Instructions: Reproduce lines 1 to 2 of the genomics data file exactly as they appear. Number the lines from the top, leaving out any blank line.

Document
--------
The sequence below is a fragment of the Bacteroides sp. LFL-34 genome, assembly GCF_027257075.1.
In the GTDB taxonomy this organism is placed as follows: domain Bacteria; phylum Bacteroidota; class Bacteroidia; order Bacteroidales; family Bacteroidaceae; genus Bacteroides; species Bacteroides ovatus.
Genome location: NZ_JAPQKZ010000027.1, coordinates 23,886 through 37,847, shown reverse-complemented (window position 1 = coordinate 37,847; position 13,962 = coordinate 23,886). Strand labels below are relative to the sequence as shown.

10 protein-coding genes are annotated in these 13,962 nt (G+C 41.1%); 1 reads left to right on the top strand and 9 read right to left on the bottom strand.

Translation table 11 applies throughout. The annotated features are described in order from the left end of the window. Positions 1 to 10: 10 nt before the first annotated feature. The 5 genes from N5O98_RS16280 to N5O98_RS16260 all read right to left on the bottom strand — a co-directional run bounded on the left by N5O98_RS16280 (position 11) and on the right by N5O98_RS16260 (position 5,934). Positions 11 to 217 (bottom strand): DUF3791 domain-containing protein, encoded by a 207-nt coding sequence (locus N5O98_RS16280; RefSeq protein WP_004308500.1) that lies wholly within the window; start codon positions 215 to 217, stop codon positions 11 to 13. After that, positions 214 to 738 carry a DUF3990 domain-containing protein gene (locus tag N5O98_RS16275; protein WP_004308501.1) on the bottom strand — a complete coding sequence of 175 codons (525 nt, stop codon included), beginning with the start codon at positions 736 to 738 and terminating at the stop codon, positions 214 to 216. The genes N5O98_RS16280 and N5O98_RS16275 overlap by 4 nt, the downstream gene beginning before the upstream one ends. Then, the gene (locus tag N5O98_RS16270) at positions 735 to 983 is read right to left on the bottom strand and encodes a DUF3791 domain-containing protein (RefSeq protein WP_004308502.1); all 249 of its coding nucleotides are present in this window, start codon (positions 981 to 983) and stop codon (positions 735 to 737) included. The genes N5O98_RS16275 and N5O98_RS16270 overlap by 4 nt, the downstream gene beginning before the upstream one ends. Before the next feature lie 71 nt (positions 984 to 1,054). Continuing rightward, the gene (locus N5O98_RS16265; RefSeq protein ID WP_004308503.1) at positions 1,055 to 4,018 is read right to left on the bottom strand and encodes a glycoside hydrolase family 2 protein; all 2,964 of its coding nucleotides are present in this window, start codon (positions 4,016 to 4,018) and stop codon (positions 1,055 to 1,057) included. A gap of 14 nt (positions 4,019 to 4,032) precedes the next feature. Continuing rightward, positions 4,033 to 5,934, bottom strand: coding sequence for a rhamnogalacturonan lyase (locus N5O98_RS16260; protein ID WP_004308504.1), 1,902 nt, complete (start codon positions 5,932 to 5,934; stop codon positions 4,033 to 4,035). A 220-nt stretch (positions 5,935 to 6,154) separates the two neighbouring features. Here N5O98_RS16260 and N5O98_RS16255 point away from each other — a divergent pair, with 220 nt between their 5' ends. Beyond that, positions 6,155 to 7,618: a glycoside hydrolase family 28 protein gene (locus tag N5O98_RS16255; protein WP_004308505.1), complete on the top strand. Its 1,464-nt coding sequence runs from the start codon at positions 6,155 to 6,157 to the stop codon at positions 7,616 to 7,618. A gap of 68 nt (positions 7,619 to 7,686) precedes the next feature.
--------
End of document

The sequence below is a fragment of the Bacteroides sp. LFL-34 genome, assembly GCF_027257075.1.
In the GTDB taxonomy this organism is placed as follows: domain Bacteria; phylum Bacteroidota; class Bacteroidia; order Bacteroidales; family Bacteroidaceae; genus Bacteroides; species Bacteroides ovatus.